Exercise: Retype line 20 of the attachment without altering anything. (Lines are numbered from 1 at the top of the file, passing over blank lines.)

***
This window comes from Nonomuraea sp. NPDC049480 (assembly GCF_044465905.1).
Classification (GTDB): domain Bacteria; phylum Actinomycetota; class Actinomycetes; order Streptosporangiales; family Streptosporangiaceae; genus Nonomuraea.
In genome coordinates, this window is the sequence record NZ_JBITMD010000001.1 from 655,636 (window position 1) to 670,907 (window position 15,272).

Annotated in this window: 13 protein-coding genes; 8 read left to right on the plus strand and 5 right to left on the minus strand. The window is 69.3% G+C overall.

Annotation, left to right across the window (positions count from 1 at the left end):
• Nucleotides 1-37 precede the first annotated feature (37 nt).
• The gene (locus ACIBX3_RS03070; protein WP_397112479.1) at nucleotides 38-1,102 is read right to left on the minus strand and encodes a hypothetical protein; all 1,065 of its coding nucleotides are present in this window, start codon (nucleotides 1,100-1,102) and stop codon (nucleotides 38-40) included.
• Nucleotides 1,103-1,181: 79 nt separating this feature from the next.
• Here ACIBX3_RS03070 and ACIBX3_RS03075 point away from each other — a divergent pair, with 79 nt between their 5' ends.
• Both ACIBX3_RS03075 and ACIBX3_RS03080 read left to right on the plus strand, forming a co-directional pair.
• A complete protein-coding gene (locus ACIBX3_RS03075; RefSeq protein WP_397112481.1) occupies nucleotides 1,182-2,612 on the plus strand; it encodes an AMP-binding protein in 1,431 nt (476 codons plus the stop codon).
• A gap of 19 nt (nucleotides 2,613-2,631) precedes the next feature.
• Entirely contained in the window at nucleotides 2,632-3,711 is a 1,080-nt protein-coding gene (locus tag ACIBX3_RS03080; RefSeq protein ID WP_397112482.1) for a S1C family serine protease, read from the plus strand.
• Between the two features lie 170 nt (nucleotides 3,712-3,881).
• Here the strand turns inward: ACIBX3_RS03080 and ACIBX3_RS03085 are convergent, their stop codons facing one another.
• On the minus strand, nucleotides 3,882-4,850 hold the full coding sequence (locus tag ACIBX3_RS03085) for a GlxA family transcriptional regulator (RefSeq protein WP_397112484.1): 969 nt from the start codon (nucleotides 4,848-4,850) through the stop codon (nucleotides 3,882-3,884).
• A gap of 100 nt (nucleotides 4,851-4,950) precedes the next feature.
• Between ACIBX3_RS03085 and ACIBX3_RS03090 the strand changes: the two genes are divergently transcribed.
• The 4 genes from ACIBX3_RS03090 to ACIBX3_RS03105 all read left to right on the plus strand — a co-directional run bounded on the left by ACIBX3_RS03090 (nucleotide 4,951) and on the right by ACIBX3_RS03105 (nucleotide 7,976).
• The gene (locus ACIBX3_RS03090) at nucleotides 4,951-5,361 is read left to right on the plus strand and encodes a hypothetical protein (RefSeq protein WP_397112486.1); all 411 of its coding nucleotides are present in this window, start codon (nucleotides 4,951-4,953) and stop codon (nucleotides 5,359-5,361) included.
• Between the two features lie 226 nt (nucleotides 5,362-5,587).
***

• The gene (locus ACIBX3_RS03090) at nucleotides 4,951-5,361 is read left to right on the plus strand and encodes a hypothetical protein (RefSeq protein WP_397112486.1); all 411 of its coding nucleotides are present in this window, start codon (nucleotides 4,951-4,953) and stop codon (nucleotides 5,359-5,361) included.